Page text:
House NA is often described as a tree or a primitive cabin, returning to the original idea of a home, when our ancestors lived in caves to protect themselves from predators and inclement weather. Philosophically speaking, Sou Fujimoto’s design does away with the architectural barriers that separate individuals from society. It is a tree in the middle of the urban forest, where each level represents a branch.
The 4 elements that define Sou Fujimoto’s architecture
His relationship with nature…
Fujimoto was born and grew up in Hokkaido, a prefecture located in northern Japan, which is also the least populated region of the country. From a young child he was surrounded by nature and the forest was his play area and an area for discovery. As he explained in his lecture at the Architectural League of New York in 2014, entitled ‘Between Nature and Architecture’, his architecture is strongly inspired by organic and natural structures arising from his early contact with the natural environment.
… and with the city
Tokyo, the great metropolis and the capital of the country marked Fujimoto during his time as a university student. The architect perceives the city as a large forest made up of elements which, despite not having an apparent connection (objects that form part of the street furniture such as lamp posts, garbage or benches) generate a series of visible and invisible elements that are equally important for the entire city.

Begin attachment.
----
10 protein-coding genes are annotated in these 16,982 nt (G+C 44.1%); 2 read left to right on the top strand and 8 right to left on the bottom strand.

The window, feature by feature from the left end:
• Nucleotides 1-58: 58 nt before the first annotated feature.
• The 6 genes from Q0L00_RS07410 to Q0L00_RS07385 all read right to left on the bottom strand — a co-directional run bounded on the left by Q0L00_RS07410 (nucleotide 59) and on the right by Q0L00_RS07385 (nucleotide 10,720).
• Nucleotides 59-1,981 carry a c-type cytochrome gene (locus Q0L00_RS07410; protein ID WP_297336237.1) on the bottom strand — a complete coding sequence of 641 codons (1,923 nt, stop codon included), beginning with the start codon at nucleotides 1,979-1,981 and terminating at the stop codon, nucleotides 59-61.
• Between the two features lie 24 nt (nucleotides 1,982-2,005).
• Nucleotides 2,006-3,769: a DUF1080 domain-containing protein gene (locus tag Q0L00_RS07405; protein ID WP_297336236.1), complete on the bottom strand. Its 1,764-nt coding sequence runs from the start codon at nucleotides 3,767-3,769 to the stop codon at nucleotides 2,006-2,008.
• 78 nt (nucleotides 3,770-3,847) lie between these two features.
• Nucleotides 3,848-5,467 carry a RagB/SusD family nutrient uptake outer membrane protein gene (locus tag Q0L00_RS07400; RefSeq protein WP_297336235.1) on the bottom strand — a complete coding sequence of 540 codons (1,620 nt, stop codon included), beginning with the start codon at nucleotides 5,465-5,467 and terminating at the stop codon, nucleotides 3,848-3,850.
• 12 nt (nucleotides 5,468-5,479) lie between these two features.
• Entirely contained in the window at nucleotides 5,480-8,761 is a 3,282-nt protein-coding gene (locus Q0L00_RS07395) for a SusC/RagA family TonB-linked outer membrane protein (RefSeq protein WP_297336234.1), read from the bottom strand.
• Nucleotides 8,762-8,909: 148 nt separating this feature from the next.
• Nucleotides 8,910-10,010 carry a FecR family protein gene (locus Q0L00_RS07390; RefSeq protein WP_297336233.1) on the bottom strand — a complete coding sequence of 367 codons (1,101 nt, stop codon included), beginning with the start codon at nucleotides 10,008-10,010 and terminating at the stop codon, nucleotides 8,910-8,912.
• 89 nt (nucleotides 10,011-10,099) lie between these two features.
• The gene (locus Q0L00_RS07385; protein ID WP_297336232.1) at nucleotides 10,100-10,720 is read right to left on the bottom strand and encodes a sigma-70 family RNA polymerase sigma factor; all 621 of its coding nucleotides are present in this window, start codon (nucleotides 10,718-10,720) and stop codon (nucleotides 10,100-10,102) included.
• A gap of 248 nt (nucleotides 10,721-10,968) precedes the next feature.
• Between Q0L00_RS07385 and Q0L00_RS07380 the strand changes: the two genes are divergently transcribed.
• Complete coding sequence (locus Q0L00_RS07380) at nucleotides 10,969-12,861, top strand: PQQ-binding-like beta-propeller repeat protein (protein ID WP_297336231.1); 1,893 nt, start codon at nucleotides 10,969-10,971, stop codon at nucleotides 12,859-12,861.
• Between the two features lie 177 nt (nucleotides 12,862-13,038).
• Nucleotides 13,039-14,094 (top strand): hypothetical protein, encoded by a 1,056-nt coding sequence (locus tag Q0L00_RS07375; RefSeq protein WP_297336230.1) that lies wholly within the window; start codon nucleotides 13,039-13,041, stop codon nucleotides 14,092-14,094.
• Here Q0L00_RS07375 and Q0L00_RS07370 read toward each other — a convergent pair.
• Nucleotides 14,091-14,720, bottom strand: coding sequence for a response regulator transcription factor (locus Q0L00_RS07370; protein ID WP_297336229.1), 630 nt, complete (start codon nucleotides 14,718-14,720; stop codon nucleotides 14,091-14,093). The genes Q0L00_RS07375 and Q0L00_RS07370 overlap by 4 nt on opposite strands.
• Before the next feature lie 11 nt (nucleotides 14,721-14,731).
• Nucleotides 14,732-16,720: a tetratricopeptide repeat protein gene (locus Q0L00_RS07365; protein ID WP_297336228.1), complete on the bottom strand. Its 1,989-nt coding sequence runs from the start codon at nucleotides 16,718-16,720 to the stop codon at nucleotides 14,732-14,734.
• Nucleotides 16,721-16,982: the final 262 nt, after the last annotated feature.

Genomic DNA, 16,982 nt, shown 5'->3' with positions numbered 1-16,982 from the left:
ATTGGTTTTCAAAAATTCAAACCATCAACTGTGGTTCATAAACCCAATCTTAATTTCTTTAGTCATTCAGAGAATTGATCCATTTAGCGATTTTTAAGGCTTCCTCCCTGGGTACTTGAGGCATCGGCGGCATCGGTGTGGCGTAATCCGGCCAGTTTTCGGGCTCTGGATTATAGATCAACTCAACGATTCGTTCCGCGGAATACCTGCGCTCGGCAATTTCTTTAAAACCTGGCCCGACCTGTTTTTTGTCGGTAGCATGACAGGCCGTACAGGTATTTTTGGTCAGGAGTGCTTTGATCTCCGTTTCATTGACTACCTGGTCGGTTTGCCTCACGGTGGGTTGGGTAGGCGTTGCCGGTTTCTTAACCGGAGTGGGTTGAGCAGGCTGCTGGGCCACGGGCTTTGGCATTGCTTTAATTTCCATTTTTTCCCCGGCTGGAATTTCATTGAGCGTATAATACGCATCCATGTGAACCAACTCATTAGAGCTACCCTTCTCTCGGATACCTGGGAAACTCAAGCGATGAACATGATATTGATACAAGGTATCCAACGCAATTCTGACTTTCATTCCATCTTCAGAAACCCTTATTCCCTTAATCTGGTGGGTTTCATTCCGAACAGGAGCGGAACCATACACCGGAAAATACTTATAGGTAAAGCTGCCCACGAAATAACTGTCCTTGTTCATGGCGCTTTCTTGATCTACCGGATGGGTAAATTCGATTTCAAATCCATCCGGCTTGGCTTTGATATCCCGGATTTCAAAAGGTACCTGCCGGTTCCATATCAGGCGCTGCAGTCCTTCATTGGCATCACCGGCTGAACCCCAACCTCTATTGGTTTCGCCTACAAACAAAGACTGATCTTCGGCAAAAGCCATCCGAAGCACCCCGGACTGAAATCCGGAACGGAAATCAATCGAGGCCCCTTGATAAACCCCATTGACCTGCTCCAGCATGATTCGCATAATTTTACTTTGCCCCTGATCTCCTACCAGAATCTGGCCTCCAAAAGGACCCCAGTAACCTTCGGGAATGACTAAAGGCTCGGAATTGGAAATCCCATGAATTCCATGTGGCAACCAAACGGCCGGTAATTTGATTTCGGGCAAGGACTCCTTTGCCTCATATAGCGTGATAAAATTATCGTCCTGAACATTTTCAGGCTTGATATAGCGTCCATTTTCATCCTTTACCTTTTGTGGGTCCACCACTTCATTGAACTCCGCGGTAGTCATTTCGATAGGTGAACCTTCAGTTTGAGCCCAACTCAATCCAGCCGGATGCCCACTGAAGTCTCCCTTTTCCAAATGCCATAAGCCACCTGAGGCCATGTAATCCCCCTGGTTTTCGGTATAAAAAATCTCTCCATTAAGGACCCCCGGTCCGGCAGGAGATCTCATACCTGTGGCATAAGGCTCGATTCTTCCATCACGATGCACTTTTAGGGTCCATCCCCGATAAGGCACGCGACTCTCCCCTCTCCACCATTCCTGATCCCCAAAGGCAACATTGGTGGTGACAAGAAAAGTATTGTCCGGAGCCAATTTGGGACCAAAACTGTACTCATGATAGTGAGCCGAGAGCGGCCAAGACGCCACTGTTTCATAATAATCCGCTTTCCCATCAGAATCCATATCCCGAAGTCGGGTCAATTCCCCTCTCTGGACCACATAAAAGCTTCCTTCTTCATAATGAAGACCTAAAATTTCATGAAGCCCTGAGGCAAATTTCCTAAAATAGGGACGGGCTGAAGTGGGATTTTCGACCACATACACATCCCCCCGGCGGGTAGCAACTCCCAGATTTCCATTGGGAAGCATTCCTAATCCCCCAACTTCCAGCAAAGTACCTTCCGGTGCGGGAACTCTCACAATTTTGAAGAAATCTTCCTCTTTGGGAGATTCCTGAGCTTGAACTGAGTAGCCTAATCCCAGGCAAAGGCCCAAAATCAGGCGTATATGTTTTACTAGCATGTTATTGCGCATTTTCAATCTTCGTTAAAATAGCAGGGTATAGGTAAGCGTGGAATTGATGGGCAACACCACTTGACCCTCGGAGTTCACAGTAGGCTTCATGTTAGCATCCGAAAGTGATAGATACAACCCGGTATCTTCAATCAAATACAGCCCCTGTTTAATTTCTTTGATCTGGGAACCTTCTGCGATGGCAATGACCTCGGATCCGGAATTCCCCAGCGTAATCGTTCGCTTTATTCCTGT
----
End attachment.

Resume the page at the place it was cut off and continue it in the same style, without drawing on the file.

Stirring up feelings
For Sou Fujimoto, people from the East and the West, despite our cultural differences, have the same desire for good quality of life. For the architect, one way of achieving happiness is by stirring up feelings through architecture that excites people. To achieve this, an essential element is managing natural light, which provides spaces with complexity and vitality.
His interpretation of Japanese architecture
If we associate Japan and architecture, we immediately think of traditional houses and businesses divided by paper screens behind which silhouettes can be seen and whispers heard. Fujimoto transports this idea to the extreme using large glass windows, which also connect interiors and exteriors in, perhaps, a less subtle way.